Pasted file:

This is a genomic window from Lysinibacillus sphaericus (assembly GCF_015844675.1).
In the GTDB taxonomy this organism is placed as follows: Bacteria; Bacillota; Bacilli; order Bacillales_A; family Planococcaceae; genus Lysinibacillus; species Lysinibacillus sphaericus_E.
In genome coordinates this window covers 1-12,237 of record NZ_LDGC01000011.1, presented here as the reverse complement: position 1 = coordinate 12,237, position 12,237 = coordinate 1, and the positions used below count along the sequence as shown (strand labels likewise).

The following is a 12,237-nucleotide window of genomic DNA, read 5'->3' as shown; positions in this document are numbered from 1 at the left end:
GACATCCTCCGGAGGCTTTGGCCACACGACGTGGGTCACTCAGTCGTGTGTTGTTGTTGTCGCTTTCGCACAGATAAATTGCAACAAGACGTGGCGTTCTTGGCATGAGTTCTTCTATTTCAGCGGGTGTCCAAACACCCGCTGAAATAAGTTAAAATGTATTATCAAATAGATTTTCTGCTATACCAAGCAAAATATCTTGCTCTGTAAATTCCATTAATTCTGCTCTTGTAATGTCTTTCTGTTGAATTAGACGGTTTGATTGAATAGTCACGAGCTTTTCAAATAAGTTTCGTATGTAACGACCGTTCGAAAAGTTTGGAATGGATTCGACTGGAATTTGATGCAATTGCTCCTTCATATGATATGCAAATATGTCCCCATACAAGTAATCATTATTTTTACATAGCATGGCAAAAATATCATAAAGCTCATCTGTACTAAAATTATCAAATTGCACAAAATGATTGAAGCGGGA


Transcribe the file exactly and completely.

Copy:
This is a genomic window from Lysinibacillus sphaericus (assembly GCF_015844675.1).
In the GTDB taxonomy this organism is placed as follows: Bacteria; Bacillota; Bacilli; order Bacillales_A; family Planococcaceae; genus Lysinibacillus; species Lysinibacillus sphaericus_E.
In genome coordinates this window covers 1-12,237 of record NZ_LDGC01000011.1, presented here as the reverse complement: position 1 = coordinate 12,237, position 12,237 = coordinate 1, and the positions used below count along the sequence as shown (strand labels likewise).

The following is a 12,237-nucleotide window of genomic DNA, read 5'->3' as shown; positions in this document are numbered from 1 at the left end:
GACATCCTCCGGAGGCTTTGGCCACACGACGTGGGTCACTCAGTCGTGTGTTGTTGTTGTCGCTTTCGCACAGATAAATTGCAACAAGACGTGGCGTTCTTGGCATGAGTTCTTCTATTTCAGCGGGTGTCCAAACACCCGCTGAAATAAGTTAAAATGTATTATCAAATAGATTTTCTGCTATACCAAGCAAAATATCTTGCTCTGTAAATTCCATTAATTCTGCTCTTGTAATGTCTTTCTGTTGAATTAGACGGTTTGATTGAATAGTCACGAGCTTTTCAAATAAGTTTCGTATGTAACGACCGTTCGAAAAGTTTGGAATGGATTCGACTGGAATTTGATGCAATTGCTCCTTCATATGATATGCAAATATGTCCCCATACAAGTAATCATTATTTTTACATAGCATGGCAAAAATATCATAAAGCTCATCTGTACTAAAATTATCAAATTGCACAAAATGATTGAAGCGGGA